I would think if there was a problem with a coil pack, you would have a check engine light with a code.

https://easyautodiagnostics.com/gm/4...he-cop-coils-1


Is the check engine light on? any codes?

Would of been nice to have a scan gauge hooked up so you could of seen the actual temperature.

Please keep us informed here on your progress.
Will do, and thanks for the link. I'll sniff the exhaust for that sweet "smell of death".

No check engine light, and seemingly no codes. The scan tool I had wasn't for large trucks, but it didn't show any codes in a basic "generic" mode, or when I tried telling it the vehicle was an '06 Silverado 3500 8.1 L. So hopefully that was an adequate scan.
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Old 10-03-2019, 07:47 PM   #6
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Might be possible that coolant might of entered the "tuba" air intake, as it sits below the radiator cap, if enough entered could of soaked your air filter, your MAF sensor sit right behind the air cleaner so you could also inspect your air cleaner and clean your MAF sensor while your there.

OEMY has alot of good tips on his website.

Oemy's Web Site - Tech Tips
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Old 10-03-2019, 07:47 PM   #7
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I would check the air filter, might be full of sticky coolant. I would also check the MAF Valve, since I was in the same area, it probably got a lot of sticky coolant. Both these would cause a lack of air flow, and proper fuel mixture. Looks like someone beat me to it....LOL
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Old 10-03-2019, 08:09 PM   #8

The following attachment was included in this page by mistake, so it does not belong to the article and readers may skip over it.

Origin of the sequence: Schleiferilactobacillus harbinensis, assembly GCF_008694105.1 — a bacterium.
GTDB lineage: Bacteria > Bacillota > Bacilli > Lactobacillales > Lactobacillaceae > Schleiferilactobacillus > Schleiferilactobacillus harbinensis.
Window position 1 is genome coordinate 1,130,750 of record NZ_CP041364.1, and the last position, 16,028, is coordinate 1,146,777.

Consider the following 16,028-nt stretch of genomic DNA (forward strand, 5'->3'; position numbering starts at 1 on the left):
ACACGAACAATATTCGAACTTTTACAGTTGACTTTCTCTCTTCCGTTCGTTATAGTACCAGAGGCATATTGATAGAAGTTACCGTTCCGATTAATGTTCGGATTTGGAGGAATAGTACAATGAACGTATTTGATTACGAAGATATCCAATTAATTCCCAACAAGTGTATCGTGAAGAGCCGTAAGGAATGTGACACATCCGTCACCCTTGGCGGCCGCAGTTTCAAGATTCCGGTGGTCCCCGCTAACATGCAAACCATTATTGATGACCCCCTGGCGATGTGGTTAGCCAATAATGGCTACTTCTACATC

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Originally Posted by CJ7365 View Post
Might be possible that coolant might of entered the "tuba" air intake, as it sits below the radiator cap, if enough entered could of soaked your air filter, your MAF sensor sit right behind the air cleaner so you could also inspect your air cleaner and clean your MAF sensor while your there.

OEMY has alot of good tips on his website.

Oemy's Web Site - Tech Tips
Wow! Hadn't even thought about intake. (And thanks also, hawkeye1995)

Will definitely check that and the MAF. Radiator cap is right beside the intake. That old Dex-cool was sludgy and gross, so it certainly could have gummed things up. I had planned to drain and purge the coolant at some point, but this was an unexpected "purge."
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Old 10-03-2019, 11:37 PM   #9
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Removed the air intake (the tuba), but seems pretty clean beyond the low point drain. Filter looks clean too. Tomorrow I'll clean the MAF sensor anyway just to be sure.

By the way, at several points in the Workhorse service manual, it says to "refer" or "go" to this or that section. For example, there are several times is say to:

"Refer to Mass Airflow Sensor/Intake Air Temperature Sensor Replacement"
or...